Again, due to a lack of knowledge, or a lack of emotional intelligence, most people don’t know the difference between, pride, the ego, and genuine self respect.


Pride is that feeling you get when you win an award or a gold medal. Often people confuse ‘pride’ with their ego.

The Ego

The ego is the part of your brain that sometimes overrides your ‘human,’ and makes decisions for you, such as whether you should get revenge on someone, or whether you should break up with that partner to ‘win’ in a situation, or whether you should apologise or not about something you may have done wrong, without necessarily seeing or believing it.

Self Respect

True self respect-based decisions can only be made when the ego and the illusion of pride are dormant. So for instance, ‘this person was nasty to me, so I’m going to retaliate.’ In most cases, that’s your ego talking, which is why we should wait to respond to hostile situations. Maybe what’s best is, ‘this person isn’t healthy for me. I’ll leave it here, politely.’ That’s self respect.

Masculinity Is Not A ‘Thing,’ It’s A Spectrum of Behaviour

People often talk about masculinity like it’s a ‘thing.’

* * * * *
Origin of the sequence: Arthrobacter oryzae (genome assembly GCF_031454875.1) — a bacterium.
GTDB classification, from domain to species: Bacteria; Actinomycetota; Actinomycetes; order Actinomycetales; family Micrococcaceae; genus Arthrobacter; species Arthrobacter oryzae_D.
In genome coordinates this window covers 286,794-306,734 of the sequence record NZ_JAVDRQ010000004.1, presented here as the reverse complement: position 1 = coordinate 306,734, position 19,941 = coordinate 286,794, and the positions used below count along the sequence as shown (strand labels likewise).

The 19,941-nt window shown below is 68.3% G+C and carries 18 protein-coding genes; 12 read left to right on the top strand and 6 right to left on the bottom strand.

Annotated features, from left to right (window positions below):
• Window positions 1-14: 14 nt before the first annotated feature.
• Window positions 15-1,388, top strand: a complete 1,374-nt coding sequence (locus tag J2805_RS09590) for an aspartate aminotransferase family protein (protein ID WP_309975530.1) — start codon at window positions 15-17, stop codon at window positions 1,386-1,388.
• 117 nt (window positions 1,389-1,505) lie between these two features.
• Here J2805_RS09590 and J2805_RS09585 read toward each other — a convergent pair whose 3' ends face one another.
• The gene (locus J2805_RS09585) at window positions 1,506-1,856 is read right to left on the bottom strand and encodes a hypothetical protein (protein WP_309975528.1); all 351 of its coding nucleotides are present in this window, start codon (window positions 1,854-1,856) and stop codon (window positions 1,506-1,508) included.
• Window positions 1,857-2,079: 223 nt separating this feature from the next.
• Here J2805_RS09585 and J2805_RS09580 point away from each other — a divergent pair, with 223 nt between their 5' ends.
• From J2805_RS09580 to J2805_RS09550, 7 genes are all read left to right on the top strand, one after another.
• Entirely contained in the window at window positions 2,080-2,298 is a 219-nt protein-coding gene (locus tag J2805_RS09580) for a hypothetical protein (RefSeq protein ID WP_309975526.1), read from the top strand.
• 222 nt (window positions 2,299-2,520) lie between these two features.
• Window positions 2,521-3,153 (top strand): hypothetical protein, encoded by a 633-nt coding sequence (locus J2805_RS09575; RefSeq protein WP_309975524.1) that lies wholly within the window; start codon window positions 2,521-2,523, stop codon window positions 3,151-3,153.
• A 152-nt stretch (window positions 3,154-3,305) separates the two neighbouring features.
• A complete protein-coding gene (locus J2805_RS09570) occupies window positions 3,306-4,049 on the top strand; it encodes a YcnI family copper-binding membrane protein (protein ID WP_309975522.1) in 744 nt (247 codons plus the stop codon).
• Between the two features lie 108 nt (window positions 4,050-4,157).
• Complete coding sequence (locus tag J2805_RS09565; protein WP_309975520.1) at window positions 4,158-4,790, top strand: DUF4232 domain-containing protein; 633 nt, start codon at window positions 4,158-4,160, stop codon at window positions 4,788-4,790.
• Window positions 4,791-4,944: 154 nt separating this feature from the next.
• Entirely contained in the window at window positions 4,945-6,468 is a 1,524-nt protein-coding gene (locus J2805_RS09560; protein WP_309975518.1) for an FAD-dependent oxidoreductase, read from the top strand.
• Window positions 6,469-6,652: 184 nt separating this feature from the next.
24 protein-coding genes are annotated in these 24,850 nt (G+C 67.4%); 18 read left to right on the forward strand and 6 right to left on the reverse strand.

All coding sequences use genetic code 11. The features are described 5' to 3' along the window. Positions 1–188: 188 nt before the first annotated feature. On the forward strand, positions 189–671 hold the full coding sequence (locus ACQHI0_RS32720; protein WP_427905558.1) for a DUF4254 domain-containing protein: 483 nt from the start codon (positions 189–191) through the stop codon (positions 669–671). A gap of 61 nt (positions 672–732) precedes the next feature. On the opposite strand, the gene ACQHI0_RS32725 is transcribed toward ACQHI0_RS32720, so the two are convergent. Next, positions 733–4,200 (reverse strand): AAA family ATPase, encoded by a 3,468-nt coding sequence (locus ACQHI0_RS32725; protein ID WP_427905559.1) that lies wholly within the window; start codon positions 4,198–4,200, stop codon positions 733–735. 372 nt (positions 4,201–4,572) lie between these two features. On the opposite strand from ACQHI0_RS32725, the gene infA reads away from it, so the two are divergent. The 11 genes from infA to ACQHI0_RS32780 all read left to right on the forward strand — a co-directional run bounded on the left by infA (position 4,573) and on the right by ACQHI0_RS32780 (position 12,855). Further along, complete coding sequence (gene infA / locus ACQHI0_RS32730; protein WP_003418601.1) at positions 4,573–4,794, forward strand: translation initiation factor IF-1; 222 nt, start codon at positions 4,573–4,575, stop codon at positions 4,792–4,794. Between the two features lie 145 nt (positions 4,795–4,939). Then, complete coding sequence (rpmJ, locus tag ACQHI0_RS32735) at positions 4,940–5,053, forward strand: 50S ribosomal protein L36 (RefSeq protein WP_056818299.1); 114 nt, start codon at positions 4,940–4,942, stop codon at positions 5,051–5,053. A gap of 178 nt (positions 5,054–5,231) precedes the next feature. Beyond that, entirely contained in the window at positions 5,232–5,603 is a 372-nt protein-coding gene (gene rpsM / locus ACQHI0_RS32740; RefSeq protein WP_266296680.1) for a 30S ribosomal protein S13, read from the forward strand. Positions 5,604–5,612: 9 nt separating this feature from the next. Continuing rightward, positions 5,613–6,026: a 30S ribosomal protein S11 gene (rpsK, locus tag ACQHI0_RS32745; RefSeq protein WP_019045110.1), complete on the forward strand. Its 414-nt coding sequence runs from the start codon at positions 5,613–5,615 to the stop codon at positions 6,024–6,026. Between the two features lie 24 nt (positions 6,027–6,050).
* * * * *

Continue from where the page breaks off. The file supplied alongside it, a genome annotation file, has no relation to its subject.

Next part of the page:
‘Oh he’s very masculine, isn’t he?’ The problem is, masculinity isn’t a black and white thing. It’s moveable and interchangeable. There are different types of masculinity. Nice guys and bad guys are both masculine. They just behave differently to each other and sit in a different place on the spectrum. Neither are more masculine than the other, they just behave differently.

Fool’s Gold: Physical Strength Doesn’t Mean That You’re Strong

If you go to the gym 3 times a week and drink protein shakes, that doesn’t mean you are strong. Physically strong, yes. And in some cases, physical strength will serve you in a positive way, such protecting yourself, or through heavy lifting. 

But how often do you do heavy lifting, and how often are you attacked? Probably not very often, unless you work in physical labour, or are a professional fighter. So really, the key is to have mental strength as well, because this is the part that keeps us alive. It keeps us going during difficult times, and is the key to our survival.

Being ‘Alpha’ Gets You Nowhere

Men often aspire to be ‘alpha males,’ and they try to position their own masculinity within that area of the spectrum, and in some cases, women are attracted to this type of ‘man.’ But in my experience, most alpha males:

  • Aren’t willing to compromise.
  • Are poor communicators.
  • Don’t truly understand their partners, and are ‘emotionally unavailable.’
  • Never experience true connection.